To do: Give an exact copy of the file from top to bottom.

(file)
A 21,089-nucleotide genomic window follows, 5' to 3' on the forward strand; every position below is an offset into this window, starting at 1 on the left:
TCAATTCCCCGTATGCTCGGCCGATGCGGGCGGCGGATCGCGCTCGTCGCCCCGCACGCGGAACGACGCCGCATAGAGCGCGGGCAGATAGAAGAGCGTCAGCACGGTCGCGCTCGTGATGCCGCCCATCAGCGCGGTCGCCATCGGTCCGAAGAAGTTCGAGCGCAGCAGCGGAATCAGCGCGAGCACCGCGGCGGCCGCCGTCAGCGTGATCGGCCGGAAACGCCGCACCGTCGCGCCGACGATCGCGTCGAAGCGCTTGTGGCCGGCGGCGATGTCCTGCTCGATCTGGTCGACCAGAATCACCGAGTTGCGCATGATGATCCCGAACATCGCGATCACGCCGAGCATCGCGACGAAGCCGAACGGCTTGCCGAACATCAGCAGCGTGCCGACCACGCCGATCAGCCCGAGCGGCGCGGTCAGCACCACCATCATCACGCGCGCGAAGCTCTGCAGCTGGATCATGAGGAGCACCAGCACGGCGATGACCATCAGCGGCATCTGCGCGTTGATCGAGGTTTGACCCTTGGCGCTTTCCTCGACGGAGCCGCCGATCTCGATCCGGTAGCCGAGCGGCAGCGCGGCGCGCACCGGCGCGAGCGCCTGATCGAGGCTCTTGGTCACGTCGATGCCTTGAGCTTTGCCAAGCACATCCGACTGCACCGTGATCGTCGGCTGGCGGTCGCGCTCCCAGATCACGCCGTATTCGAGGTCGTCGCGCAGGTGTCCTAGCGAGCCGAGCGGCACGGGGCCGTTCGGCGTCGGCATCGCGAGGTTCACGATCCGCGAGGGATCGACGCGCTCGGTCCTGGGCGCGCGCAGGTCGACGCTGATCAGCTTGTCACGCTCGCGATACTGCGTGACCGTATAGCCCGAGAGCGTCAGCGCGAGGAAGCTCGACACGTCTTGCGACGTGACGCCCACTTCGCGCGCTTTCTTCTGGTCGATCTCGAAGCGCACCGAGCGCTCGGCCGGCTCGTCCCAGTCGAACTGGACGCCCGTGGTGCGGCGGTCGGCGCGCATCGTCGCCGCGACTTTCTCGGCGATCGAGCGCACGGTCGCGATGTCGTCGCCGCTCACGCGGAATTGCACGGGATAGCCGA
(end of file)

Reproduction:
A 21,089-nucleotide genomic window follows, 5' to 3' on the forward strand; every position below is an offset into this window, starting at 1 on the left:
TCAATTCCCCGTATGCTCGGCCGATGCGGGCGGCGGATCGCGCTCGTCGCCCCGCACGCGGAACGACGCCGCATAGAGCGCGGGCAGATAGAAGAGCGTCAGCACGGTCGCGCTCGTGATGCCGCCCATCAGCGCGGTCGCCATCGGTCCGAAGAAGTTCGAGCGCAGCAGCGGAATCAGCGCGAGCACCGCGGCGGCCGCCGTCAGCGTGATCGGCCGGAAACGCCGCACCGTCGCGCCGACGATCGCGTCGAAGCGCTTGTGGCCGGCGGCGATGTCCTGCTCGATCTGGTCGACCAGAATCACCGAGTTGCGCATGATGATCCCGAACATCGCGATCACGCCGAGCATCGCGACGAAGCCGAACGGCTTGCCGAACATCAGCAGCGTGCCGACCACGCCGATCAGCCCGAGCGGCGCGGTCAGCACCACCATCATCACGCGCGCGAAGCTCTGCAGCTGGATCATGAGGAGCACCAGCACGGCGATGACCATCAGCGGCATCTGCGCGTTGATCGAGGTTTGACCCTTGGCGCTTTCCTCGACGGAGCCGCCGATCTCGATCCGGTAGCCGAGCGGCAGCGCGGCGCGCACCGGCGCGAGCGCCTGATCGAGGCTCTTGGTCACGTCGATGCCTTGAGCTTTGCCAAGCACATCCGACTGCACCGTGATCGTCGGCTGGCGGTCGCGCTCCCAGATCACGCCGTATTCGAGGTCGTCGCGCAGGTGTCCTAGCGAGCCGAGCGGCACGGGGCCGTTCGGCGTCGGCATCGCGAGGTTCACGATCCGCGAGGGATCGACGCGCTCGGTCCTGGGCGCGCGCAGGTCGACGCTGATCAGCTTGTCACGCTCGCGATACTGCGTGACCGTATAGCCCGAGAGCGTCAGCGCGAGGAAGCTCGACACGTCTTGCGACGTGACGCCCACTTCGCGCGCTTTCTTCTGGTCGATCTCGAAGCGCACCGAGCGCTCGGCCGGCTCGTCCCAGTCGAACTGGACGCCCGTGGTGCGGCGGTCGGCGCGCATCGTCGCCGCGACTTTCTCGGCGATCGAGCGCACGGTCGCGATGTCGTCGCCGCTCACGCGGAATTGCACGGGATAGCCGA